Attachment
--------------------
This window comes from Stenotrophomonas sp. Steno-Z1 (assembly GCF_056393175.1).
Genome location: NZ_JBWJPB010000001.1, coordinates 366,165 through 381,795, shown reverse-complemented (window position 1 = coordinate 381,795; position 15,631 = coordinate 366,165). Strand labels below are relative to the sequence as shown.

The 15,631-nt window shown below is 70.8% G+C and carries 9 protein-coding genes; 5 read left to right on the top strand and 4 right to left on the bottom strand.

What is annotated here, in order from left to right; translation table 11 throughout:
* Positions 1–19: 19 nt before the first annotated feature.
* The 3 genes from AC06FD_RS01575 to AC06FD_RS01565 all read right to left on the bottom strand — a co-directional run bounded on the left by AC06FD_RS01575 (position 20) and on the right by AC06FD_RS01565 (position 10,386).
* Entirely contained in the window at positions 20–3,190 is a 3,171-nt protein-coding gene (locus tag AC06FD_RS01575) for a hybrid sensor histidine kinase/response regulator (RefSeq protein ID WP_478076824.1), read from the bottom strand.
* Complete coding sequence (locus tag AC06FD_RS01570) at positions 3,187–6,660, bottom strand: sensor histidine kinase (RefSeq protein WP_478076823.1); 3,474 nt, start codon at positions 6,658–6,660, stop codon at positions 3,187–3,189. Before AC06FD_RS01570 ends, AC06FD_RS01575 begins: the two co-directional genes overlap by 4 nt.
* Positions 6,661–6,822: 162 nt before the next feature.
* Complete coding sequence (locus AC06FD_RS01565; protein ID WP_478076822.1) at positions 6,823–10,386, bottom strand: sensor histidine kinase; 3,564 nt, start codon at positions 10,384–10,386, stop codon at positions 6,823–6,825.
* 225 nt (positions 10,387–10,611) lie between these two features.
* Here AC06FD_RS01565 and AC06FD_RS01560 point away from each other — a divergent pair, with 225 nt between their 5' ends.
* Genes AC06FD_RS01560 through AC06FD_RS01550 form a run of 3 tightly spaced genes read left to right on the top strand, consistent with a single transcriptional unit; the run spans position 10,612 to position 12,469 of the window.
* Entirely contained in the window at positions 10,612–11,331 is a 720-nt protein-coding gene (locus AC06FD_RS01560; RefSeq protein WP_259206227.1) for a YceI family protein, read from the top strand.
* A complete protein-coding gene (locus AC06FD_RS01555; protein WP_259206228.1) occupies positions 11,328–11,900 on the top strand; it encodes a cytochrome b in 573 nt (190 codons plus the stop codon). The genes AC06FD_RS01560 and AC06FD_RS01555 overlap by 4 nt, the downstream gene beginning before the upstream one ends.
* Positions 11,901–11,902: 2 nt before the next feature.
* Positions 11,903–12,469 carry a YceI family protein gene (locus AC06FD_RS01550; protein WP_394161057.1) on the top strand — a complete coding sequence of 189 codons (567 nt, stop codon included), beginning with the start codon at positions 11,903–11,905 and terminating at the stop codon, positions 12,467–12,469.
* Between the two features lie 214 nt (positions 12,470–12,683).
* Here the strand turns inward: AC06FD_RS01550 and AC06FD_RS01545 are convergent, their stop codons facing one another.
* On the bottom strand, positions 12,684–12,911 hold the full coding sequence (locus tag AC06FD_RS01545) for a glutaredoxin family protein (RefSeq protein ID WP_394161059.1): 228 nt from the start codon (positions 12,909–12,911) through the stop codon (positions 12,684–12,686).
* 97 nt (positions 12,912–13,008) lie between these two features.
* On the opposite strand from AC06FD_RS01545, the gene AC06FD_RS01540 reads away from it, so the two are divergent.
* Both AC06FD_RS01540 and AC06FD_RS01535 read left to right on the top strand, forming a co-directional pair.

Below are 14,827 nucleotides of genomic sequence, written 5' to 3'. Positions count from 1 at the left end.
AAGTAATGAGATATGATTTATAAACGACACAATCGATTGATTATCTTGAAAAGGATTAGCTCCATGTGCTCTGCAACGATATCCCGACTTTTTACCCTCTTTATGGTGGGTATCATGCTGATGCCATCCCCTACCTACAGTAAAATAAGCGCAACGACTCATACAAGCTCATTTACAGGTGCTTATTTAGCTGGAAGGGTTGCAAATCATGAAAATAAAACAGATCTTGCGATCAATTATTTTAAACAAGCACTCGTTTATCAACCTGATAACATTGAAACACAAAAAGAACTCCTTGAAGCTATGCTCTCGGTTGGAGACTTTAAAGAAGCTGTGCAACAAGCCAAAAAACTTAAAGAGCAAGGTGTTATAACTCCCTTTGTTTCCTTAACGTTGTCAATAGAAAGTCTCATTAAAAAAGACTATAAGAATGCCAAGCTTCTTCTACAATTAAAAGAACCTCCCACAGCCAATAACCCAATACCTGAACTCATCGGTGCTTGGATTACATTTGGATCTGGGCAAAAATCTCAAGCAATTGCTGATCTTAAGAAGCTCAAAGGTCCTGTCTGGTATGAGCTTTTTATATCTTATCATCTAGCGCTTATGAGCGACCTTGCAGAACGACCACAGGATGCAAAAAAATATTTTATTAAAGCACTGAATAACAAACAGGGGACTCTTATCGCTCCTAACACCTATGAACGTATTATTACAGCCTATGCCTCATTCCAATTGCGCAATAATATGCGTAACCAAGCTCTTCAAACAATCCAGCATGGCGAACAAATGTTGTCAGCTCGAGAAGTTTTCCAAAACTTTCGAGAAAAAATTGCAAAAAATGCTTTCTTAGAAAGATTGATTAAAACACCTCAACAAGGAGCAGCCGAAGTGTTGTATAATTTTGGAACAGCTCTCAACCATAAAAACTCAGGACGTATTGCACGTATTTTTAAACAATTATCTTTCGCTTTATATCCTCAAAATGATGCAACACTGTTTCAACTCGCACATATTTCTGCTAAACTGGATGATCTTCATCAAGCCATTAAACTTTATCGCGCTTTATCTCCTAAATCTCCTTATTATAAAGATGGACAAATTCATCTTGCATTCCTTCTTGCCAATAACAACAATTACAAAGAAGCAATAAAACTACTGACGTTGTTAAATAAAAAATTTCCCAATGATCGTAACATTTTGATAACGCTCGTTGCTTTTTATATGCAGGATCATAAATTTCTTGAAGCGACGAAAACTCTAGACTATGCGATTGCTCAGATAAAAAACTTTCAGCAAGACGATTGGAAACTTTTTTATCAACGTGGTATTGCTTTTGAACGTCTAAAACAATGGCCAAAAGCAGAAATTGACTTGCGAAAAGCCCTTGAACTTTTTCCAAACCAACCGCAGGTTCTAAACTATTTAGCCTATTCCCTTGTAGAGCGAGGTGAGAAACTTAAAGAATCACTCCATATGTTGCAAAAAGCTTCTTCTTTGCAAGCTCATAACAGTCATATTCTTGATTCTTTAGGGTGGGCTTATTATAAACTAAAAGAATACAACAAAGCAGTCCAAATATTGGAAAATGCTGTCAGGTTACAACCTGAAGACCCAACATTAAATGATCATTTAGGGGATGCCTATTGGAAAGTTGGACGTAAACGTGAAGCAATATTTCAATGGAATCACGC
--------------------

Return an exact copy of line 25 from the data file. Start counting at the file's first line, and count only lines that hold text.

AAGTAATGAGATATGATTTATAAACGACACAATCGATTGATTATCTTGAAAAGGATTAGCTCCATGTGCTCTGCAACGATATCCCGACTTTTTACCCTCTTTATGGTGGGTATCATGCTGATGCCATCCCCTACCTACAGTAAAATAAGCGCAACGACTCATACAAGCTCATTTACAGGTGCTTATTTAGCTGGAAGGGTTGCAAATCATGAAAATAAAACAGATCTTGCGATCAATTATTTTAAACAAGCACTCGTTTATCAACCTGATAACATTGAAACACAAAAAGAACTCCTTGAAGCTATGCTCTCGGTTGGAGACTTTAAAGAAGCTGTGCAACAAGCCAAAAAACTTAAAGAGCAAGGTGTTATAACTCCCTTTGTTTCCTTAACGTTGTCAATAGAAAGTCTCATTAAAAAAGACTATAAGAATGCCAAGCTTCTTCTACAATTAAAAGAACCTCCCACAGCCAATAACCCAATACCTGAACTCATCGGTGCTTGGATTACATTTGGATCTGGGCAAAAATCTCAAGCAATTGCTGATCTTAAGAAGCTCAAAGGTCCTGTCTGGTATGAGCTTTTTATATCTTATCATCTAGCGCTTATGAGCGACCTTGCAGAACGACCACAGGATGCAAAAAAATATTTTATTAAAGCACTGAATAACAAACAGGGGACTCTTATCGCTCCTAACACCTATGAACGTATTATTACAGCCTATGCCTCATTCCAATTGCGCAATAATATGCGTAACCAAGCTCTTCAAACAATCCAGCATGGCGAACAAATGTTGTCAGCTCGAGAAGTTTTCCAAAACTTTCGAGAAAAAATTGCAAAAAATGCTTTCTTAGAAAGATTGATTAAAACACCTCAACAAGGAGCAGCCGAAGTGTTGTATAATTTTGGAACAGCTCTCAACCATAAAAACTCAGGACGTATTGCACGTATTTTTAAACAATTATCTTTCGCTTTATATCCTCAAAATGATGCAACACTGTTTCAACTCGCACATATTTCTGCTAAACTGGATGATCTTCATCAAGCCATTAAACTTTATCGCGCTTTATCTCCTAAATCTCCTTATTATAAAGATGGACAAATTCATCTTGCATTCCTTCTTGCCAATAACAACAATTACAAAGAAGCAATAAAACTACTGACGTTGTTAAATAAAAAATTTCCCAATGATCGTAACATTTTGATAACGCTCGTTGCTTTTTATATGCAGGATCATAAATTTCTTGAAGCGACGAAAACTCTAGACTATGCGATTGCTCAGATAAAAAACTTTCAGCAAGACGATTGGAAACTTTTTTATCAACGTGGTATTGCTTTTGAACGTCTAAAACAATGGCCAAAAGCAGAAATTGACTTGCGAAAAGCCCTTGAACTTTTTCCAAACCAACCGCAGGTTCTAAACTATTTAGCCTATTCCCTTGTAGAGCGAGGTGAGAAACTTAAAGAATCACTCCATATGTTGCAAAAAGCTTCTTCTTTGCAAGCTCATAACAGTCATATTCTTGATTCTTTAGGGTGGGCTTATTATAAACTAAAAGAATACAACAAAGCAGTCCAAATATTGGAAAATGCTGTCAGGTTACAACCTGAAGACCCAACATTAAATGATCATTTAGGGGATGCCTATTGGAAAGTTGGACGTAAACGTGAAGCAATATTTCAATGGAATCACGC